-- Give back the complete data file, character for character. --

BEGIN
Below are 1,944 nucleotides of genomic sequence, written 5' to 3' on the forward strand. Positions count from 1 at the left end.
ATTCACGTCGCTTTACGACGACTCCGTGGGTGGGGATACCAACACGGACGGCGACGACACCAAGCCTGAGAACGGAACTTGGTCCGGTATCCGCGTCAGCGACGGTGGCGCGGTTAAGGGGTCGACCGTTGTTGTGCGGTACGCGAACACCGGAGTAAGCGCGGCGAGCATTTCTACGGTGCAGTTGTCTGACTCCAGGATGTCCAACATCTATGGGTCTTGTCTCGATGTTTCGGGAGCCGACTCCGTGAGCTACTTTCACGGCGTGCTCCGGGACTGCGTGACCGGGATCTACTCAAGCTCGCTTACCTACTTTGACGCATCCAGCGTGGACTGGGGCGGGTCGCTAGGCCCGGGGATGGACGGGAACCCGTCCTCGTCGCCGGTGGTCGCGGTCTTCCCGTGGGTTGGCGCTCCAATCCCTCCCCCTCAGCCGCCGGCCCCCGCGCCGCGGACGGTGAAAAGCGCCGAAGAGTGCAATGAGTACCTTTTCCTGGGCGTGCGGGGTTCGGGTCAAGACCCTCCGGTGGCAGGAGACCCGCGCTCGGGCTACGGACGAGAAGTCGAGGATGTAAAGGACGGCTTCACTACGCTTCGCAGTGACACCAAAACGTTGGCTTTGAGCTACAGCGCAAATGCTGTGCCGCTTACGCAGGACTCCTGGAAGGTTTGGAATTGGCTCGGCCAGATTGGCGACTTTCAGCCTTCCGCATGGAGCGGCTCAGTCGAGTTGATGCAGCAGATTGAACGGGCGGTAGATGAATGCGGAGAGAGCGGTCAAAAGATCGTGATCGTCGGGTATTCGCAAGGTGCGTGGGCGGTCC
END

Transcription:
Below are 1,944 nucleotides of genomic sequence, written 5' to 3' on the forward strand. Positions count from 1 at the left end.
ATTCACGTCGCTTTACGACGACTCCGTGGGTGGGGATACCAACACGGACGGCGACGACACCAAGCCTGAGAACGGAACTTGGTCCGGTATCCGCGTCAGCGACGGTGGCGCGGTTAAGGGGTCGACCGTTGTTGTGCGGTACGCGAACACCGGAGTAAGCGCGGCGAGCATTTCTACGGTGCAGTTGTCTGACTCCAGGATGTCCAACATCTATGGGTCTTGTCTCGATGTTTCGGGAGCCGACTCCGTGAGCTACTTTCACGGCGTGCTCCGGGACTGCGTGACCGGGATCTACTCAAGCTCGCTTACCTACTTTGACGCATCCAGCGTGGACTGGGGCGGGTCGCTAGGCCCGGGGATGGACGGGAACCCGTCCTCGTCGCCGGTGGTCGCGGTCTTCCCGTGGGTTGGCGCTCCAATCCCTCCCCCTCAGCCGCCGGCCCCCGCGCCGCGGACGGTGAAAAGCGCCGAAGAGTGCAATGAGTACCTTTTCCTGGGCGTGCGGGGTTCGGGTCAAGACCCTCCGGTGGCAGGAGACCCGCGCTCGGGCTACGGACGAGAAGTCGAGGATGTAAAGGACGGCTTCACTACGCTTCGCAGTGACACCAAAACGTTGGCTTTGAGCTACAGCGCAAATGCTGTGCCGCTTACGCAGGACTCCTGGAAGGTTTGGAATTGGCTCGGCCAGATTGGCGACTTTCAGCCTTCCGCATGGAGCGGCTCAGTCGAGTTGATGCAGCAGATTGAACGGGCGGTAGATGAATGCGGAGAGAGCGGTCAAAAGATCGTGATCGTCGGGTATTCGCAAGGTGCGTGGGCGGTCC